Lobbying Scandals, British Style

If Mitt Romney becomes the Republican candidate for president, he will have to answer tough questions about the role of lobbyists in his administration.

As First Street reported last week, lobbyists hold many positions in his campaign – as advisers, staffers, bundlers and donors.

Yet neither Romney nor President Obama is facing the scrutiny that UK Prime Minister David Cameron has encountered in the UK cash-for-access scandal.

Peter Cruddas resigned Saturday as co-treasurer of the Conservative Party after a newspaper reported that he had offered to provide access to Cameron in exchange for contributions to the party.

The Sunday Times secretly filmed Cruddas talking to undercover reporters posing as British expats working for a Liechtenstein company.

Cruddas told them they could meet with Cameron if they made annual donations as high as £250,000 (about $400,000).

He described that level of support as “Premier League,” getting them a seat at the table for dinner with Cameron. There, he promised, donors could ask “practically any question you want. … If you’re unhappy about something, we will listen to you and put it into the policy committee at No. 10.”

Cruddas resigned before the Times posted the video.

He issued a statement saying: “I deeply regret any impression of impropriety arising from my bluster. Clearly there is no question of donors being able to influence policy or gain undue access to politicians. Specifically, it was categorically not the case that I could offer, or that David Cameron would consider, any access as a result of a donation.”

Cameron quickly pledged more transparency, releasing the names of donors who had attended dinners at his private residence and calling for a cap on donations.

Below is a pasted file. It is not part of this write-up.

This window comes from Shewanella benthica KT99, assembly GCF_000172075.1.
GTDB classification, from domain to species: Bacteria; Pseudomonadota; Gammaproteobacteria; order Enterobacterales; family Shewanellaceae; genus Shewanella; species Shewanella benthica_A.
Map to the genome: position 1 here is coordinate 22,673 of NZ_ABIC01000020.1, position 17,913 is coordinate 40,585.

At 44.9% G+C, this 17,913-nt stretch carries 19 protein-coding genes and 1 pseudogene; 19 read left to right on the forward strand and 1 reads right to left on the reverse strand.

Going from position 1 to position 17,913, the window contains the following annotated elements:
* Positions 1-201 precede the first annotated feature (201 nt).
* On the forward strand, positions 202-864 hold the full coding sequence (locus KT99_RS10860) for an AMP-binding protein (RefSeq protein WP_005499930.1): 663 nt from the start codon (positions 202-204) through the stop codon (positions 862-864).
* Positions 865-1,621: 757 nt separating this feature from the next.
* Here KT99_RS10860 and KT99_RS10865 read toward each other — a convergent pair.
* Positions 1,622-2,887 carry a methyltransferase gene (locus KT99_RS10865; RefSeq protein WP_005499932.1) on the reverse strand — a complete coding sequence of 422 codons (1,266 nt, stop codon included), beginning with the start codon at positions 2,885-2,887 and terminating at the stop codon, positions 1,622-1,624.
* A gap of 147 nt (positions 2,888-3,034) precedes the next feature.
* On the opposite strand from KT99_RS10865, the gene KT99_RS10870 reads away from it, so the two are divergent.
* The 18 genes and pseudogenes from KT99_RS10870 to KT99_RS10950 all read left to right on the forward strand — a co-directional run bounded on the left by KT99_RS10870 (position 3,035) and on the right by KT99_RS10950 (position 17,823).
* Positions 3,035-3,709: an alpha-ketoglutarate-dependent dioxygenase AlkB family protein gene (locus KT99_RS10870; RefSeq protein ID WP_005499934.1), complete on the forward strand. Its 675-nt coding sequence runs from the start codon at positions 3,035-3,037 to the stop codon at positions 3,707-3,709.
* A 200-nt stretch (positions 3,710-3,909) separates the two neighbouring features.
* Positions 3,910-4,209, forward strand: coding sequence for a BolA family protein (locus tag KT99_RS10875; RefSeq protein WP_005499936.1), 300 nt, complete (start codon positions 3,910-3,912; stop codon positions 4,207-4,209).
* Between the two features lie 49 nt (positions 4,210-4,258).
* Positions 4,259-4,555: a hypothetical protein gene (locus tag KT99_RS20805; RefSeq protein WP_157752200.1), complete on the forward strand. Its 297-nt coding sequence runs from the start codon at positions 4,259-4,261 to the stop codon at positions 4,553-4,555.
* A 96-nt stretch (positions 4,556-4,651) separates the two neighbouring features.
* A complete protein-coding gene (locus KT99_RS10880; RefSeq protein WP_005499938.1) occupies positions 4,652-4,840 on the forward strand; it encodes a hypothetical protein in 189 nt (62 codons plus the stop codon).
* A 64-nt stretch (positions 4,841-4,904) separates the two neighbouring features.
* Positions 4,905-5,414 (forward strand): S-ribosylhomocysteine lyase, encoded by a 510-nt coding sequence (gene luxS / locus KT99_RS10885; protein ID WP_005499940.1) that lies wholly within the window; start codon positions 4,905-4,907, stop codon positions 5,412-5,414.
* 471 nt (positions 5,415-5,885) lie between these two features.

But critics say Cruddas promised more than access, suggesting that donors could buy policy changes.

“This government has proved alarmingly susceptible to lobbying and bought favours,'”
Guardian columnist Simon Jenkins wrote.

(We should note that Jenkins also wrote that the amounts cited by Cruddas “pale against those now tormenting US presidential politics and clearly corrupting the processes of Congress.”)

This isn’t the first time that a government official has been caught in an undercover sting.

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Last year, reporters from the Bureau of Investigative Journalism recorded public affairs executive Tim Collins as he claimed to have access to Cameron and Chancellor George Osborne.

Cameron had pledged to out the lobbyists when ran for prime minister in 2010.

“I believe that secret corporate lobbying, like the expenses scandal, goes to the heart of why people are so fed up with politics,” he said then. He described behind-the-door influence trading as “an issue that exposes the far-too-cozy relationship between politics, government, business and money.”

Now those words are being thrown back at him. The horde of detractors includes Rupert Murdoch, head of News Corp., owner of the Sunday Times.

“Great Sunday Times scoop,” he boasted on Twitter. “What was Cameron thinking? No-one, rightly or wrongly, will believe his story.”

UK law requires reporting of any party political donations higher than £7,500. Contributions from foreign individuals and corporations are banned. The parties have been talking for years about campaign financing reform, but talks have repeatedly broken down.

A report issued in November by the Committee on Standards in Public Life, a government advisory panel, called for a donation limit of £10,000. It also recommended that companies making donations should have to reveal their ownership.

Unlike the U.S., the UK government does not require lobbyist registration and reporting. Cameron’s government sent Parliament a proposal for a central registry in January.

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